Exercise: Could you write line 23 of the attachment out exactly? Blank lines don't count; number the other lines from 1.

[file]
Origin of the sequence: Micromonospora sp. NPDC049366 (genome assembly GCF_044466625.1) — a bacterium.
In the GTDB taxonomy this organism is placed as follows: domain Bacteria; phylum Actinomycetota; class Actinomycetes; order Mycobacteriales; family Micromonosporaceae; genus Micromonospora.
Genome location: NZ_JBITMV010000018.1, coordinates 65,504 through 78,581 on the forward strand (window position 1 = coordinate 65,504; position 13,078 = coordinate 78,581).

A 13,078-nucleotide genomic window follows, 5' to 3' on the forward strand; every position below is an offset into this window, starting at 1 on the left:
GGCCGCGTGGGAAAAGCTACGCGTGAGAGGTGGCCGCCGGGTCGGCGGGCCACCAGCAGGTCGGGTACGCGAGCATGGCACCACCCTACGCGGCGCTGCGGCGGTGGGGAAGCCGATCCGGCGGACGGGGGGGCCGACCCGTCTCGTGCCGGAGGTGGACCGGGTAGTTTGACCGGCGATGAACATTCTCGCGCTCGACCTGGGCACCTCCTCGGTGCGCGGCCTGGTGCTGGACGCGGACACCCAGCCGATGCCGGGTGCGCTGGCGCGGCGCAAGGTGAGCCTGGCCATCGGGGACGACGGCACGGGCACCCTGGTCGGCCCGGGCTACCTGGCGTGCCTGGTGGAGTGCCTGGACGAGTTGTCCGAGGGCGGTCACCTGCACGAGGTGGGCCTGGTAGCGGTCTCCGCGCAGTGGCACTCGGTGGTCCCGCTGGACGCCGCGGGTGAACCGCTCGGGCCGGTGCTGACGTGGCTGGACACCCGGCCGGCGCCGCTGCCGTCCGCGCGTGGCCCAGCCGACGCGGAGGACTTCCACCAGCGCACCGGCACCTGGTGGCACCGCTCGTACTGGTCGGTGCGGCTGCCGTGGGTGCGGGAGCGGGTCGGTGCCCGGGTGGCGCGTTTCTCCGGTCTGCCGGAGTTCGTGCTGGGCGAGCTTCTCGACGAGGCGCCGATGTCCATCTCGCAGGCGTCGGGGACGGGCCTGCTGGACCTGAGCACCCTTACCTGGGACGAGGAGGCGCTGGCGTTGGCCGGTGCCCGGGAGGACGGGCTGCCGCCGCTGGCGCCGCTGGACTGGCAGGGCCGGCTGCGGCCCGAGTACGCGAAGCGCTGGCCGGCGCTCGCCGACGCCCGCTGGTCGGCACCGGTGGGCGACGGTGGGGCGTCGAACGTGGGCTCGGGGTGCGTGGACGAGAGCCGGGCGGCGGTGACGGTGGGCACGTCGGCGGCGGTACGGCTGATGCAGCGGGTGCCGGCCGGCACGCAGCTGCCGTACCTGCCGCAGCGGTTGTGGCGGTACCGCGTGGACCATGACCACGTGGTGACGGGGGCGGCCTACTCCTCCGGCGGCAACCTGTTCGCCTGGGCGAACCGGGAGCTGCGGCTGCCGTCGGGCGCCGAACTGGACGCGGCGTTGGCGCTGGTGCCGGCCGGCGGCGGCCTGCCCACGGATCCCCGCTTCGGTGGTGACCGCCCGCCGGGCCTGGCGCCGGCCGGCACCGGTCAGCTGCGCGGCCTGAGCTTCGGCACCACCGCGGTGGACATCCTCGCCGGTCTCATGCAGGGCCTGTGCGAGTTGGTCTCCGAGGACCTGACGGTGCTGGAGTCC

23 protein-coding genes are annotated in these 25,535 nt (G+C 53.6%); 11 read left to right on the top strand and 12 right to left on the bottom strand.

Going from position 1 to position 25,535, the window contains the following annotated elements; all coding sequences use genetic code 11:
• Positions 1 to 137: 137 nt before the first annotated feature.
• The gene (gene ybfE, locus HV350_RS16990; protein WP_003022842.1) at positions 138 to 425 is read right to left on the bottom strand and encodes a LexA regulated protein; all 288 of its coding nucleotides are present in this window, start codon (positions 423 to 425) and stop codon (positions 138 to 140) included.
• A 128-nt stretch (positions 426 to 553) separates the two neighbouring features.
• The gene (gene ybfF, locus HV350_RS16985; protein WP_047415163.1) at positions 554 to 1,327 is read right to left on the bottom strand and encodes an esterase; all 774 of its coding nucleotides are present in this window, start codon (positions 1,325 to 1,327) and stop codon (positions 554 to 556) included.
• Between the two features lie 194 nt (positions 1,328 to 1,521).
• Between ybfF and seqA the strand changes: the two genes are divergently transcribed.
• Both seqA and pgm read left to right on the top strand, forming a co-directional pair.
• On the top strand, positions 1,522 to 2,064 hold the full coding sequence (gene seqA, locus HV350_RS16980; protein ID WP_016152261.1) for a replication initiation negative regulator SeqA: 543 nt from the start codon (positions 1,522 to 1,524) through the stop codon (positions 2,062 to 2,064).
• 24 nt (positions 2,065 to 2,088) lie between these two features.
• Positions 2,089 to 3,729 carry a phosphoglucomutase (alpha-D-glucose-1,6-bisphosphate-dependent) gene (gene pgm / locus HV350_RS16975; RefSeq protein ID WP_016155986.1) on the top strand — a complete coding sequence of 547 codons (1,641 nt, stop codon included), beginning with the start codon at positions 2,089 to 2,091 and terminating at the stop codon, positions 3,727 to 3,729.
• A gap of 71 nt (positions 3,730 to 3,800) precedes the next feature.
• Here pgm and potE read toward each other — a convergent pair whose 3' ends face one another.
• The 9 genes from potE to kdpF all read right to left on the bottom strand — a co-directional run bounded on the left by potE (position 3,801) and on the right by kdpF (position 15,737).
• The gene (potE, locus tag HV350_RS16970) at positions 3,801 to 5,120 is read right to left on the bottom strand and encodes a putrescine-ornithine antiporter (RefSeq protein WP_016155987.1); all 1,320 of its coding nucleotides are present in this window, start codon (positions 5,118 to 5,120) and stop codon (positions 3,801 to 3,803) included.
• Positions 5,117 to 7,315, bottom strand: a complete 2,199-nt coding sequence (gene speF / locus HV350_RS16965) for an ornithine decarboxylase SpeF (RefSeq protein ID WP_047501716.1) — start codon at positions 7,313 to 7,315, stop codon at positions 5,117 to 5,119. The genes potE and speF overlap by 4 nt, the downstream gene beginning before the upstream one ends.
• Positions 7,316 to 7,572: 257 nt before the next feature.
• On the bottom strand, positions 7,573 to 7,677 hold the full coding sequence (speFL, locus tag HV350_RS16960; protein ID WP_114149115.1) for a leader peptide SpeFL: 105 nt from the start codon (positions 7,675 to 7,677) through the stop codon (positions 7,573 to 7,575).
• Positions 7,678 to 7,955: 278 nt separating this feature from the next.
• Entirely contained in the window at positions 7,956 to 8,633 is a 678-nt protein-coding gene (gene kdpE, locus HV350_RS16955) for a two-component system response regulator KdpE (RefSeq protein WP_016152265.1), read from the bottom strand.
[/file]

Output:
• Positions 7,316 to 7,572: 257 nt before the next feature.